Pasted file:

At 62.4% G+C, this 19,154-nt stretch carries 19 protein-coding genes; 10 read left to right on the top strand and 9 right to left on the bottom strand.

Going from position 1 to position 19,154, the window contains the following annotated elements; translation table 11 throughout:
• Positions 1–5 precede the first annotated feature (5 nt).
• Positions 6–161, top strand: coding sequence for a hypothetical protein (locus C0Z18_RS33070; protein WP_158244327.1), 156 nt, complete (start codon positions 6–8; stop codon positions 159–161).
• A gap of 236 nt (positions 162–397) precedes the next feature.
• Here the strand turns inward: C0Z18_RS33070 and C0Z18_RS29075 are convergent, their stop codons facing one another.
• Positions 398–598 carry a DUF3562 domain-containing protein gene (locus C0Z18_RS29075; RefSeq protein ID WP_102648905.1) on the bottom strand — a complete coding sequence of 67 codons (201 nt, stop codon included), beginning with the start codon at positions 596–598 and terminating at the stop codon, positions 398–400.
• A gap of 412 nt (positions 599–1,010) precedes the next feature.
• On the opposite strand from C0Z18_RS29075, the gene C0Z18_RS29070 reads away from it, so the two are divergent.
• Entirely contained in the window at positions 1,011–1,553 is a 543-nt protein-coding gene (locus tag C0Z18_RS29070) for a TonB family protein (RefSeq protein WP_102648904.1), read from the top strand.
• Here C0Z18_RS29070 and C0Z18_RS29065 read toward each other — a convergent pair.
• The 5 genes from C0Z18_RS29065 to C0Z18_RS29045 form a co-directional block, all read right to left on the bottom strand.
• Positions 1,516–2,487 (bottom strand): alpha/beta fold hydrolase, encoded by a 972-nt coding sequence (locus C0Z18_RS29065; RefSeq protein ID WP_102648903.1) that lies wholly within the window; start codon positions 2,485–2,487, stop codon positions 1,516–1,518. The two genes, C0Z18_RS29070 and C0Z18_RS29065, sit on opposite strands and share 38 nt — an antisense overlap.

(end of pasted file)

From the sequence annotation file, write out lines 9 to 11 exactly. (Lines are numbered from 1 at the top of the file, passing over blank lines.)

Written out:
• On the opposite strand from C0Z18_RS29075, the gene C0Z18_RS29070 reads away from it, so the two are divergent.
• Entirely contained in the window at positions 1,011–1,553 is a 543-nt protein-coding gene (locus tag C0Z18_RS29070) for a TonB family protein (RefSeq protein WP_102648904.1), read from the top strand.
• Here C0Z18_RS29070 and C0Z18_RS29065 read toward each other — a convergent pair.